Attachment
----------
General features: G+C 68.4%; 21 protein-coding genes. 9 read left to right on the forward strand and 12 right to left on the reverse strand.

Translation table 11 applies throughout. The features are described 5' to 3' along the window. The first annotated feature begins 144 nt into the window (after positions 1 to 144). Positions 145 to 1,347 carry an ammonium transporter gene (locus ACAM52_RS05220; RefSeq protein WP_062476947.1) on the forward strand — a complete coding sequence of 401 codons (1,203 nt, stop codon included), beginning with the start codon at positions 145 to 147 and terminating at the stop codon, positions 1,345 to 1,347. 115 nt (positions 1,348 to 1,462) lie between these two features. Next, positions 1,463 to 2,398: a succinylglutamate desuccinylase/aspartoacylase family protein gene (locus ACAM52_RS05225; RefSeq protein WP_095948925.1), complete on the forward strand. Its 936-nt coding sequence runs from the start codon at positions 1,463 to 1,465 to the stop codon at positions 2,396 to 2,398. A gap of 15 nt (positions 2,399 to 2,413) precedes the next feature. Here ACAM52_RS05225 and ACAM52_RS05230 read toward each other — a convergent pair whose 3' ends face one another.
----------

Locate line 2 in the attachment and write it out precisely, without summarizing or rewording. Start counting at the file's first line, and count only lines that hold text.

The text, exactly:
Translation table 11 applies throughout. The features are described 5' to 3' along the window. The first annotated feature begins 144 nt into the window (after positions 1 to 144). Positions 145 to 1,347 carry an ammonium transporter gene (locus ACAM52_RS05220; RefSeq protein WP_062476947.1) on the forward strand — a complete coding sequence of 401 codons (1,203 nt, stop codon included), beginning with the start codon at positions 145 to 147 and terminating at the stop codon, positions 1,345 to 1,347. 115 nt (positions 1,348 to 1,462) lie between these two features. Next, positions 1,463 to 2,398: a succinylglutamate desuccinylase/aspartoacylase family protein gene (locus ACAM52_RS05225; RefSeq protein WP_095948925.1), complete on the forward strand. Its 936-nt coding sequence runs from the start codon at positions 1,463 to 1,465 to the stop codon at positions 2,396 to 2,398. A gap of 15 nt (positions 2,399 to 2,413) precedes the next feature. Here ACAM52_RS05225 and ACAM52_RS05230 read toward each other — a convergent pair whose 3' ends face one another.